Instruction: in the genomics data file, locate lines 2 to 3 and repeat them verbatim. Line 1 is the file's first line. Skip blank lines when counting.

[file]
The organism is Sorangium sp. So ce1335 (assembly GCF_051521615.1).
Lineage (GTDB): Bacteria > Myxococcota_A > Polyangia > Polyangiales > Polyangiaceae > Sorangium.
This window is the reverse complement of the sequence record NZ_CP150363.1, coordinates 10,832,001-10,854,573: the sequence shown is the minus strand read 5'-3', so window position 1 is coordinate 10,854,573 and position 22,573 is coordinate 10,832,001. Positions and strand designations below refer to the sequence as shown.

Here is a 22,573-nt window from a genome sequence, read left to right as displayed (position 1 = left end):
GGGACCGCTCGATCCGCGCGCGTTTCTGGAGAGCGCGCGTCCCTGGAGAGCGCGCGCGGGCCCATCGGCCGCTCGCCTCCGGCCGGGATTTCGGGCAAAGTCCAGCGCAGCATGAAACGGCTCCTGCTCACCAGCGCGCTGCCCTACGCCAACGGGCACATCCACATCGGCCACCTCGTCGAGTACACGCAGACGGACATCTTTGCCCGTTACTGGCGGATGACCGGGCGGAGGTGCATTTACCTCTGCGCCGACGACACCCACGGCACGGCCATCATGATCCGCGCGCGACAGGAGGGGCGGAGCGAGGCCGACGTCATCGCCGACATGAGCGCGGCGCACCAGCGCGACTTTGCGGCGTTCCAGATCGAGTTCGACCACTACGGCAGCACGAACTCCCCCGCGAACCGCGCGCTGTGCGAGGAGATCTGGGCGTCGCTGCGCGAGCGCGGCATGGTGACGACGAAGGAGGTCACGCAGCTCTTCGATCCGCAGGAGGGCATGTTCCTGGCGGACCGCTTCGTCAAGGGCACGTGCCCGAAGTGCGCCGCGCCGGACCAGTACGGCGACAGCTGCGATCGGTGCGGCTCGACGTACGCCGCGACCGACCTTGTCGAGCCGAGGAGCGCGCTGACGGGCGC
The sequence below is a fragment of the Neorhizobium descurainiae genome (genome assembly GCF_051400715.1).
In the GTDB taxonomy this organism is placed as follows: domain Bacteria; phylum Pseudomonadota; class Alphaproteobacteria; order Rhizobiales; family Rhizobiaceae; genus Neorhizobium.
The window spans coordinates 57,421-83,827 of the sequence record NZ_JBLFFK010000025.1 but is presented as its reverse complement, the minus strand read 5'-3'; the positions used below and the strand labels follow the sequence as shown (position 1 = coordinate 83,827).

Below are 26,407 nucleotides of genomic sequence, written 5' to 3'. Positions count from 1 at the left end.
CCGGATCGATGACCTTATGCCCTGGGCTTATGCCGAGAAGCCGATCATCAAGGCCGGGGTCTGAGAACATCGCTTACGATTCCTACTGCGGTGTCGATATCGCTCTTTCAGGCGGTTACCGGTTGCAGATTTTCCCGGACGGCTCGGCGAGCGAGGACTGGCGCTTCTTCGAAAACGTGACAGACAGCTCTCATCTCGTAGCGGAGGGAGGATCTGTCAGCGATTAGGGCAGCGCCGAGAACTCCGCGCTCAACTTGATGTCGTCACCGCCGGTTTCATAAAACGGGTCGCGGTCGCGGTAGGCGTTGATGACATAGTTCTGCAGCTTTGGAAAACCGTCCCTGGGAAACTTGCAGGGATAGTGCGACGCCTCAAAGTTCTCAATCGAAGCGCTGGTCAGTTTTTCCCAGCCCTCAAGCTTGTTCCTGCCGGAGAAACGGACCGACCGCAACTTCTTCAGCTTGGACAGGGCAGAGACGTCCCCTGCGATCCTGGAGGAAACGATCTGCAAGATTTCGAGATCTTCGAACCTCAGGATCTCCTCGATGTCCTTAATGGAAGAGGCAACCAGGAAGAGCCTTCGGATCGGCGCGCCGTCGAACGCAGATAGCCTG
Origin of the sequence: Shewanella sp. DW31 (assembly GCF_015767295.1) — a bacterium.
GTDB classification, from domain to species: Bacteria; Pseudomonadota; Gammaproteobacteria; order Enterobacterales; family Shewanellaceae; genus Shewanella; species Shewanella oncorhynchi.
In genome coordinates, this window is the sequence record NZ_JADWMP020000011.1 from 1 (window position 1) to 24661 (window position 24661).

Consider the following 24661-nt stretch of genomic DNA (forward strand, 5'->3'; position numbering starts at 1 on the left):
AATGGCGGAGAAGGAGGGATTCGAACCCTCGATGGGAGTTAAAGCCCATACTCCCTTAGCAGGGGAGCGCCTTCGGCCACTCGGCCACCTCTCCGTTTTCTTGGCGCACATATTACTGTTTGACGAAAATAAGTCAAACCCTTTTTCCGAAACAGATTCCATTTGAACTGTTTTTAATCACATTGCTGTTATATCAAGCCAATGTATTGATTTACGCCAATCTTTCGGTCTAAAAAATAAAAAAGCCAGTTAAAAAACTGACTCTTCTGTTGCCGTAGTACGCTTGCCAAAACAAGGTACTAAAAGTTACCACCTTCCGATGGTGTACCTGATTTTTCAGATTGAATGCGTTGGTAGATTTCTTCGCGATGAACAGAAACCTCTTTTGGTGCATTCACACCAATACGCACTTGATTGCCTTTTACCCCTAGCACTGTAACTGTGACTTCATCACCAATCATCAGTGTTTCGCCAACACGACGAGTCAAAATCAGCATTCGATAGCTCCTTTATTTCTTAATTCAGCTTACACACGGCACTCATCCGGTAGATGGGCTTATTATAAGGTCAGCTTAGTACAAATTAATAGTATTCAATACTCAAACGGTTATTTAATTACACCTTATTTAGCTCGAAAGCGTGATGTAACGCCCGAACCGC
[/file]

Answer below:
Lineage (GTDB): Bacteria > Myxococcota_A > Polyangia > Polyangiales > Polyangiaceae > Sorangium.
This window is the reverse complement of the sequence record NZ_CP150363.1, coordinates 10,832,001-10,854,573: the sequence shown is the minus strand read 5'-3', so window position 1 is coordinate 10,854,573 and position 22,573 is coordinate 10,832,001. Positions and strand designations below refer to the sequence as shown.